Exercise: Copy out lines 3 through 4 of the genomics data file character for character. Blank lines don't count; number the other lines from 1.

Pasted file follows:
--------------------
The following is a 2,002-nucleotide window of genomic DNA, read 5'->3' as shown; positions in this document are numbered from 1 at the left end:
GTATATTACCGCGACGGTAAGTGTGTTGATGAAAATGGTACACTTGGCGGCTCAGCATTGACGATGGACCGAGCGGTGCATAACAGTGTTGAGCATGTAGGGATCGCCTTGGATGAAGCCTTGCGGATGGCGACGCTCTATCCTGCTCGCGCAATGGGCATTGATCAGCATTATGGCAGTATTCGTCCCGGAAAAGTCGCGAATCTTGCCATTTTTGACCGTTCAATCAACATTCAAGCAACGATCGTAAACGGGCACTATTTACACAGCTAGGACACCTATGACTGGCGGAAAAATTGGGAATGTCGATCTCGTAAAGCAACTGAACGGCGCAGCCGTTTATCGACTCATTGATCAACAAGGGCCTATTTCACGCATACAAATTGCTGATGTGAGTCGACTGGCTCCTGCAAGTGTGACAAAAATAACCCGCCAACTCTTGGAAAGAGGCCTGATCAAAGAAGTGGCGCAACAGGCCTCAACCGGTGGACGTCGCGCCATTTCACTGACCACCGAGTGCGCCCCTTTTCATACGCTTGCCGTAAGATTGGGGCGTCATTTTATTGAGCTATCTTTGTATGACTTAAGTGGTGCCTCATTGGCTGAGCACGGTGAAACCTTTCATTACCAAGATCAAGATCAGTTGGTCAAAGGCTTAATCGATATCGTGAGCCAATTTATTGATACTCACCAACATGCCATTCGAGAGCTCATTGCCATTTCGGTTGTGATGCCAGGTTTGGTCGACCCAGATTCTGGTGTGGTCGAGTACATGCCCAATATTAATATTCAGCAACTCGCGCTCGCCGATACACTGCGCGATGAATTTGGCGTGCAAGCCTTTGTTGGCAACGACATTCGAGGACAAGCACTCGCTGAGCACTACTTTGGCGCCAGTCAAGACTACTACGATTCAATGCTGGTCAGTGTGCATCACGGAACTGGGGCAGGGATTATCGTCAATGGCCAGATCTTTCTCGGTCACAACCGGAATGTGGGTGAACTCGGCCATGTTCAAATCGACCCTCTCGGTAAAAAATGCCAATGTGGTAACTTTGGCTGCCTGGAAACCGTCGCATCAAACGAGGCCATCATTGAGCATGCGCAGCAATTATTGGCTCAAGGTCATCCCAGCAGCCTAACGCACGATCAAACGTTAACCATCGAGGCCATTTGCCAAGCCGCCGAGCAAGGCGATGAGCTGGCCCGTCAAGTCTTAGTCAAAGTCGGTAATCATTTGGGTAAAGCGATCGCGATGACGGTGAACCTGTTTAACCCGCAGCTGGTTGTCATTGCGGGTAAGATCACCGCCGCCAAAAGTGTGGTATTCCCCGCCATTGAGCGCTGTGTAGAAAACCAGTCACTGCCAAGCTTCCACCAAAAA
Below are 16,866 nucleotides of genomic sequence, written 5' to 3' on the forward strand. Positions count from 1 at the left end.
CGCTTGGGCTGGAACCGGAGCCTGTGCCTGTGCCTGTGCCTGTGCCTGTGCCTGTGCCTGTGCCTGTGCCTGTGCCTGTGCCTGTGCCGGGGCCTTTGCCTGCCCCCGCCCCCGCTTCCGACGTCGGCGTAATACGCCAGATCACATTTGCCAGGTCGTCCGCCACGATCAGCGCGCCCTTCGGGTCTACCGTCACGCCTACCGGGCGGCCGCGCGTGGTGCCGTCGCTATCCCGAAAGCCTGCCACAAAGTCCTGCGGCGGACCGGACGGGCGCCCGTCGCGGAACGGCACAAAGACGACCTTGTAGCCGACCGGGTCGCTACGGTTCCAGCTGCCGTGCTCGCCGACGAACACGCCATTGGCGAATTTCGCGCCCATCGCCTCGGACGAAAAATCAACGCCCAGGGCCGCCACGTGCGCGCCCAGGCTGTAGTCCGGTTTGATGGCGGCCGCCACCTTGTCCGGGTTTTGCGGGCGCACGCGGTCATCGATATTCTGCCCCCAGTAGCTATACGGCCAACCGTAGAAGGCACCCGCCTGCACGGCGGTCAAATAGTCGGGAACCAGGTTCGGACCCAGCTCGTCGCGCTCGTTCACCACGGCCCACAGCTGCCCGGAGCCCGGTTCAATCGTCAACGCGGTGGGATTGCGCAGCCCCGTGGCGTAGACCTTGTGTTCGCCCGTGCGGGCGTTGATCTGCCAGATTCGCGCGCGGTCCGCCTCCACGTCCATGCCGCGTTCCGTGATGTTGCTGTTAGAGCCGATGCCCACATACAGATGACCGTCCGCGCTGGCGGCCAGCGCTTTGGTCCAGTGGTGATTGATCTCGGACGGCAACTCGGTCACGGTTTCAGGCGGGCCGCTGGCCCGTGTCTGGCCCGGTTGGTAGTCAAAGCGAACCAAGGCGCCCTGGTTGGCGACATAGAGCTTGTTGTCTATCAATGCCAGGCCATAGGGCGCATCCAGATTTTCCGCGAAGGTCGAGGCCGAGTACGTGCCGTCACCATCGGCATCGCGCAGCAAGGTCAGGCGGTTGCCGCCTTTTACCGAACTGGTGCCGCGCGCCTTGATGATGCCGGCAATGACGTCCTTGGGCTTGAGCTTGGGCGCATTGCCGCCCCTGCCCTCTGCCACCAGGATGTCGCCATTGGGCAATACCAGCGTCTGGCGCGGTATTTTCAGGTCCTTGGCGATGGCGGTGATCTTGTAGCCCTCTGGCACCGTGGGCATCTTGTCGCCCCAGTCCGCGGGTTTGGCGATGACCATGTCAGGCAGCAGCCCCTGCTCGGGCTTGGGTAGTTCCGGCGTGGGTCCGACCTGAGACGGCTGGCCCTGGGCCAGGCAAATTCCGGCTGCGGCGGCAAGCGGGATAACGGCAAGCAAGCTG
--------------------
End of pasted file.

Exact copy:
Below are 16,866 nucleotides of genomic sequence, written 5' to 3' on the forward strand. Positions count from 1 at the left end.
CGCTTGGGCTGGAACCGGAGCCTGTGCCTGTGCCTGTGCCTGTGCCTGTGCCTGTGCCTGTGCCTGTGCCTGTGCCTGTGCCTGTGCCGGGGCCTTTGCCTGCCCCCGCCCCCGCTTCCGACGTCGGCGTAATACGCCAGATCACATTTGCCAGGTCGTCCGCCACGATCAGCGCGCCCTTCGGGTCTACCGTCACGCCTACCGGGCGGCCGCGCGTGGTGCCGTCGCTATCCCGAAAGCCTGCCACAAAGTCCTGCGGCGGACCGGACGGGCGCCCGTCGCGGAACGGCACAAAGACGACCTTGTAGCCGACCGGGTCGCTACGGTTCCAGCTGCCGTGCTCGCCGACGAACACGCCATTGGCGAATTTCGCGCCCATCGCCTCGGACGAAAAATCAACGCCCAGGGCCGCCACGTGCGCGCCCAGGCTGTAGTCCGGTTTGATGGCGGCCGCCACCTTGTCCGGGTTTTGCGGGCGCACGCGGTCATCGATATTCTGCCCCCAGTAGCTATACGGCCAACCGTAGAAGGCACCCGCCTGCACGGCGGTCAAATAGTCGGGAACCAGGTTCGGACCCAGCTCGTCGCGCTCGTTCACCACGGCCCACAGCTGCCCGGAGCCCGGTTCAATCGTCAACGCGGTGGGATTGCGCAGCCCCGTGGCGTAGACCTTGTGTTCGCCCGTGCGGGCGTTGATCTGCCAGATTCGCGCGCGGTCCGCCTCCACGTCCATGCCGCGTTCCGTGATGTTGCTGTTAGAGCCGATGCCCACATACAGATGACCGTCCGCGCTGGCGGCCAGCGCTTTGGTCCAGTGGTGATTGATCTCGGACGGCAACTCGGTCACGGTTTCAGGCGGGCCGCTGGCCCGTGTCTGGCCCGGTTGGTAGTCAAAGCGAACCAAGGCGCCCTGGTTGGCGACATAGAGCTTGTTGTCTATCAATGCCAGGCCATAGGGCGCATCCAGATTTTCCGCGAAGGTCGAGGCCGAGTACGTGCCGTCACCATCGGCATCGCGCAGCAAGGTCAGGCGGTTGCCGCCTTTTACCGAACTGGTGCCGCGCGCCTTGATGATGCCGGCAATGACGTCCTTGGGCTTGAGCTTGGGCGCATTGCCGCCCCTGCCCTCTGCCACCAGGATGTCGCCATTGGGCAATACCAGCGTCTGGCGCGGTATTTTCAGGTCCTTGGCGATGGCGGTGATCTTGTAGCCCTCTGGCACCGTGGGCATCTTGTCGCCCCAGTCCGCGGGTTTGGCGATGACCATGTCAGGCAGCAGCCCCTGCTCGGGCTTGGGTAGTTCCGGCGTGGGTCCGACCTGAGACGGCTGGCCCTGGGCCAGGCAAATTCCGGCTGCGGCGGCAAGCGGGATAACGGCAAGCAAGCTG